were used by the commission, but, on the contrary, offered evidence to show that the use of them as a sole criterion of value would be improper.
Second. As already stated, the District Court condemned the method pursued by the commission, and adopted one of its own. This consisted in deducting the company's depreciation reserve from book cost and adding to the difference an allowance for working capital. It is true that the court discussed the company's evidence as to cost of reproduction new, less depreciation, but did so only to indicate its disapproval of certain large amounts embodied in the total claimed and to reconcile the figures with its own estimate. A careful reading of the opinion leaves no doubt that all other measures of value were discarded in favor of cost less depreciation reserve.
It is clear that, in a period of low prices, costs incurred when the price level was much higher are not a safe guide in appraising present value. The court so conceded. The depreciation reserve was built up on the straight line theory. [Footnote 12] The company asserted that the amount of the reserve did not represent observed and accrued depreciation at the date of valuation, [Footnote 13] as much of the total consisted of funds provided in anticipation of future depreciation and obsolescence. The court agreed, and further found that, on account of decreased demand for service, with consequent diminishment of obsolescence, the percentage of reserve had in recent years sharply increased. The question of going value was the subject of controversy. The court recognized that this element must be considered, but refused to make any separate allowance for it.
What the court did, in fact, was this: it found that book cost less actual accrued depreciation would probably give too high a figure. It sought to correct the probable error by deducting from cost the entire depreciation reserve, though conceding this exceeded actual depreciation. It felt that this large deduction would also redress any excess of cost over present value, and, finally, it said the result of its method would be appropriate to allow for going value.
Two quotations from the opinion will illustrate the basis of the court's action.
"We are not unmindful that, at the present time, the depreciation reserve is slightly higher than normal, and, to the extent that it is, it is unfavorable to the company in the final result. . . . But this disadvantage to the company is, we think, offset by allowing it the full of its actual costs despite the generally lower trend of prices. [Footnote 14]"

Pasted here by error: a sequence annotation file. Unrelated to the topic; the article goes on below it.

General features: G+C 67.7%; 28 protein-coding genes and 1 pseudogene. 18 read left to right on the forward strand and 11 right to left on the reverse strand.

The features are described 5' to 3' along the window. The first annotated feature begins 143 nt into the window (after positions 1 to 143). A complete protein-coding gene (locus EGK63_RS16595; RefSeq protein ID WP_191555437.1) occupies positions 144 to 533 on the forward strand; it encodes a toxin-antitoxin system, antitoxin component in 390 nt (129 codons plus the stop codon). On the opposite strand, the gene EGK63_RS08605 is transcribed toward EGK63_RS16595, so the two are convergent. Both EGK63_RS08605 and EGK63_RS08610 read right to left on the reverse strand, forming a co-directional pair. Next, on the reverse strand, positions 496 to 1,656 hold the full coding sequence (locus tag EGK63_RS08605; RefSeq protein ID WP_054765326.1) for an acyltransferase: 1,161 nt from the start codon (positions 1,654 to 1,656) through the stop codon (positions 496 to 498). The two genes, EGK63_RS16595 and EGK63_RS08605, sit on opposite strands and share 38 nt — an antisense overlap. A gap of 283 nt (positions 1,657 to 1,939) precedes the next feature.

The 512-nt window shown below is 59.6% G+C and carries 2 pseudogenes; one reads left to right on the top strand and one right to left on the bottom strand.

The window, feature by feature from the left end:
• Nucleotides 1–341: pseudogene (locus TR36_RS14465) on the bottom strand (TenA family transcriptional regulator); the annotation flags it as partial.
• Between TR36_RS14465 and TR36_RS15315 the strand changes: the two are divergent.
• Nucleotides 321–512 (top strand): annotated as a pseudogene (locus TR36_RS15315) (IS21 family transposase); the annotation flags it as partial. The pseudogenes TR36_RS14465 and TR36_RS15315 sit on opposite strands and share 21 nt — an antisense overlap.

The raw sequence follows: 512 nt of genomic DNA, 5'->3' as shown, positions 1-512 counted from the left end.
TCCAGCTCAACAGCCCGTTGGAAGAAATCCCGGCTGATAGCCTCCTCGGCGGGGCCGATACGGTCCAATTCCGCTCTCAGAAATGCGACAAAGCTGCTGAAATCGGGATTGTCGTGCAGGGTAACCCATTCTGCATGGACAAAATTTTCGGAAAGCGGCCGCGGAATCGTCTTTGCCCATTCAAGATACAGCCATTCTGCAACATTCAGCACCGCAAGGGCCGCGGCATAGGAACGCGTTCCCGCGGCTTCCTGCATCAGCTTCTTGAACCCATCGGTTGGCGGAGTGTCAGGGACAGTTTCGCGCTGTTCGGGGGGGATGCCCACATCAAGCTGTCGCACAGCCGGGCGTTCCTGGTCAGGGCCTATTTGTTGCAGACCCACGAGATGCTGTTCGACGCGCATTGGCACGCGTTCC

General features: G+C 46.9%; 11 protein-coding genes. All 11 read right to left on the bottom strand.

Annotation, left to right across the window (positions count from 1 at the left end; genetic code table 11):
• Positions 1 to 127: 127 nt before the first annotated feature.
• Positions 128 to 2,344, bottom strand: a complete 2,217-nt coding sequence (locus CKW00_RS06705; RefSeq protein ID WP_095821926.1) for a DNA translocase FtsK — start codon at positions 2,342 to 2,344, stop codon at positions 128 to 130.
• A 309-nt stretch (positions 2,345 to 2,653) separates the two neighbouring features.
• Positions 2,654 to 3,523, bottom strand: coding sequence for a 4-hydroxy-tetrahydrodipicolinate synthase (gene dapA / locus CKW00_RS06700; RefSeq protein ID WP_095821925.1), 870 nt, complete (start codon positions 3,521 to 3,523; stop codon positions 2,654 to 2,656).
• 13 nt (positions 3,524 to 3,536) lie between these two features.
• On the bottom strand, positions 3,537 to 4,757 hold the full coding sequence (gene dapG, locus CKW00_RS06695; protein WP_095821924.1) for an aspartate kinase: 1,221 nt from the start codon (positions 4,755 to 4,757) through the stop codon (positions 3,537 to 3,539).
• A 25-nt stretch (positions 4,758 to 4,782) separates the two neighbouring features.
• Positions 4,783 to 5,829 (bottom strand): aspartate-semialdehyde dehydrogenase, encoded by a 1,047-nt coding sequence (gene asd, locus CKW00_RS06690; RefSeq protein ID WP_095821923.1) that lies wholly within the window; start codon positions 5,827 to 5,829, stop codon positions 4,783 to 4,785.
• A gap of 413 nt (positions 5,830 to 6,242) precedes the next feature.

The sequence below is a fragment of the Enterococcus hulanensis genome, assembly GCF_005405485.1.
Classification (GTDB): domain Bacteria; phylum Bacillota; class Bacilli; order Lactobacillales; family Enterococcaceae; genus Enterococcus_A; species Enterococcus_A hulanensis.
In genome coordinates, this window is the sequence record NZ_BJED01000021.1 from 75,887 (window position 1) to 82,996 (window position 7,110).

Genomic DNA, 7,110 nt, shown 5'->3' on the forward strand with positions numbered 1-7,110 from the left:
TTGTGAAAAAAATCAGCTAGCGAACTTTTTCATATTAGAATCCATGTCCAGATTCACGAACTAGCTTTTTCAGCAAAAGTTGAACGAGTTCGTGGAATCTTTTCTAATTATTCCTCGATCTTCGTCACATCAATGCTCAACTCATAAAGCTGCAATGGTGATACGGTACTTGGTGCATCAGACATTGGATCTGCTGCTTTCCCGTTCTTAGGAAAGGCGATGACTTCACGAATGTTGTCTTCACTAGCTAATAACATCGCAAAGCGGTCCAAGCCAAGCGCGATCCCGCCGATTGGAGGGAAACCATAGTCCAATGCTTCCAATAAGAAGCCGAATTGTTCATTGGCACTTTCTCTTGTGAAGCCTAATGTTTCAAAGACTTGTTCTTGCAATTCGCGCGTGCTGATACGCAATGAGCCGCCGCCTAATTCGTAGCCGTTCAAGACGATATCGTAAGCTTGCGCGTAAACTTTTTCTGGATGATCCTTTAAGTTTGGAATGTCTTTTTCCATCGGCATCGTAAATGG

"All relevant facts considered, we are of the opinion that a fair allowance for going value is made when we value the telephone property as a whole as a going concern at its actual book costs less full depreciation. [Footnote 15]"
The opinion, in essence, consists of the conclusion that, all the circumstances considered, it will be fair to appraise the property at cost less depreciation reserve. This rough and ready approximation of value is as arbitrary as that of the commission, for it is unsupported by findings based upon evidence.
Third. For the reasons stated, we cannot sustain the District Court's valuation. We have shown that the commission's order violates the principle of due process, as the measure of value adopted is inadmissible. It is not our function, and was not the function of the court below, to do the work of the commission by determining a rate
base upon correct principles. The District Court, upon finding that the commission reached its conclusions as to fair value from data which furnished no legal support, should have enjoined enforcement of the rate order. The court's action was therefore right, regardless of the method it pursued in reaching the decision that the order was confiscatory.
The grounds upon which we decide the case render it unnecessary for us to consider the appellants' challenge of rulings of the District Court respecting working capital and annual depreciation allowance, or to discuss the rate of return to which the company is entitled, in view of the agreement of the court and the commission upon this point.
The decree is
Chesapeake & Potomac Telephone Co. v. West, 7 F.Supp. 214.
The Commission also allowed a return of 6 percent upon the value of the property as determined by it.
Chesapeake & Potomac Tel. Co. v. Whitman, 3 F.2d 938, 943, 953.
7 F.Supp. 214, 219, 222, 228.
The table is as follows:
Trans- Value Dec.
lator 31, 1932
Value found by Court, as of Dec. 31, 1923 . . . . $36,123,912
Less Working Capital. . . . . . . . . . . . . . . 975,000
Amount to be trended from Dec. 31, 1923 . . . . . $35,147.912 67.4 $23,689,693
Net Additions, 1924 . . . . . . . . . . . . . . . 3,199,648 68.2 2,182,160
1925 . . . . . . . . . . . . . . . 3,493,429 68.4 2,389,505
1926 . . . . . . . . . . . . . . . 4,098,230 70.0 2,868,761
1927 . . . . . . . . . . . . . . . 2,837,050 72.6 2,059,638
1928 . . . . . . . . . . . . . . . 1,854,046 71.8 1,331,205
1929 . . . . . . . . . . . . . . . 2,205,132 72.7 1,603,131
1930 . . . . . . . . . . . . . . . 2,733,968 77.6 2,121,559
1931 . . . . . . . . . . . . . . . 1,459,483 86.4 1,250,993
1932 . . . . . . . . . . . . . . . 421,708 100.0 421,708
Totals . . . . . . . . . . . . . . . . . $57,450,606 $39,928,413
Court's Value -- Dec. 31, 1923. . . . . . . . . . $ 6,614,963 67.4 $ 4,458,485
Net Additions, 1924 . . . . . . . . . . . . . . . (3,556) 68.2 (2,425)